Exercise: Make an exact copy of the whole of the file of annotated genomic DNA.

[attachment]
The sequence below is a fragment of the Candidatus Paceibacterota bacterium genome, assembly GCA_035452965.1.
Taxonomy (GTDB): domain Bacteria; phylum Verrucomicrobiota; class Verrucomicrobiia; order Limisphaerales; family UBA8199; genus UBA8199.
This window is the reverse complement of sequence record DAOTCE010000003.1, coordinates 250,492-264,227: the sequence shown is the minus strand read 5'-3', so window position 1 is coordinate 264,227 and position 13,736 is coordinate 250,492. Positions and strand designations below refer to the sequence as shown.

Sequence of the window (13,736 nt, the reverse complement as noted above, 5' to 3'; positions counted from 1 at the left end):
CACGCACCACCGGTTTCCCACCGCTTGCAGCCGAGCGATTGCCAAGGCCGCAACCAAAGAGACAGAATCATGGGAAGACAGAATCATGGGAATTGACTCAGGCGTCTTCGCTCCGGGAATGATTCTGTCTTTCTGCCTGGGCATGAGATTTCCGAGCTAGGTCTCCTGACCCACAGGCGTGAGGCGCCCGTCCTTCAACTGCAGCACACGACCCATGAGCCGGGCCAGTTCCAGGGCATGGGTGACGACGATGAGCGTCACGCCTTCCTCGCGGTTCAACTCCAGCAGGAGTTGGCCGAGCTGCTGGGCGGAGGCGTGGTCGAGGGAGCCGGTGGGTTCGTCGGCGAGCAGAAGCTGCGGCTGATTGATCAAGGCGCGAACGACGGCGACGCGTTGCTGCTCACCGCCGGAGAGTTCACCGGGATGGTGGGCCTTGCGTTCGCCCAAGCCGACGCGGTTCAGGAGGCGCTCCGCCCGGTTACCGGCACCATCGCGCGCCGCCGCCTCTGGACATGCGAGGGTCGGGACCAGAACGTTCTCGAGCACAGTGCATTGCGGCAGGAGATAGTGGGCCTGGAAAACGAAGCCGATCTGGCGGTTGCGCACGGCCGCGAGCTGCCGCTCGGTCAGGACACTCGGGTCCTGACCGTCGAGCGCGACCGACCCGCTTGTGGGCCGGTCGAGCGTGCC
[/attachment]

The sequence below is a fragment of the Candidatus Paceibacterota bacterium genome, assembly GCA_035452965.1.
Taxonomy (GTDB): domain Bacteria; phylum Verrucomicrobiota; class Verrucomicrobiia; order Limisphaerales; family UBA8199; genus UBA8199.
This window is the reverse complement of sequence record DAOTCE010000003.1, coordinates 250,492-264,227: the sequence shown is the minus strand read 5'-3', so window position 1 is coordinate 264,227 and position 13,736 is coordinate 250,492. Positions and strand designations below refer to the sequence as shown.

Sequence of the window (13,736 nt, the reverse complement as noted above, 5' to 3'; positions counted from 1 at the left end):
CACGCACCACCGGTTTCCCACCGCTTGCAGCCGAGCGATTGCCAAGGCCGCAACCAAAGAGACAGAATCATGGGAAGACAGAATCATGGGAATTGACTCAGGCGTCTTCGCTCCGGGAATGATTCTGTCTTTCTGCCTGGGCATGAGATTTCCGAGCTAGGTCTCCTGACCCACAGGCGTGAGGCGCCCGTCCTTCAACTGCAGCACACGACCCATGAGCCGGGCCAGTTCCAGGGCATGGGTGACGACGATGAGCGTCACGCCTTCCTCGCGGTTCAACTCCAGCAGGAGTTGGCCGAGCTGCTGGGCGGAGGCGTGGTCGAGGGAGCCGGTGGGTTCGTCGGCGAGCAGAAGCTGCGGCTGATTGATCAAGGCGCGAACGACGGCGACGCGTTGCTGCTCACCGCCGGAGAGTTCACCGGGATGGTGGGCCTTGCGTTCGCCCAAGCCGACGCGGTTCAGGAGGCGCTCCGCCCGGTTACCGGCACCATCGCGCGCCGCCGCCTCTGGACATGCGAGGGTCGGGACCAGAACGTTCTCGAGCACAGTGCATTGCGGCAGGAGATAGTGGGCCTGGAAAACGAAGCCGATCTGGCGGTTGCGCACGGCCGCGAGCTGCCGCTCGGTCAGGACACTCGGGTCCTGACCGTCGAGCGCGACCGACCCGCTTGTGGGCCGGTCGAGCGTGCC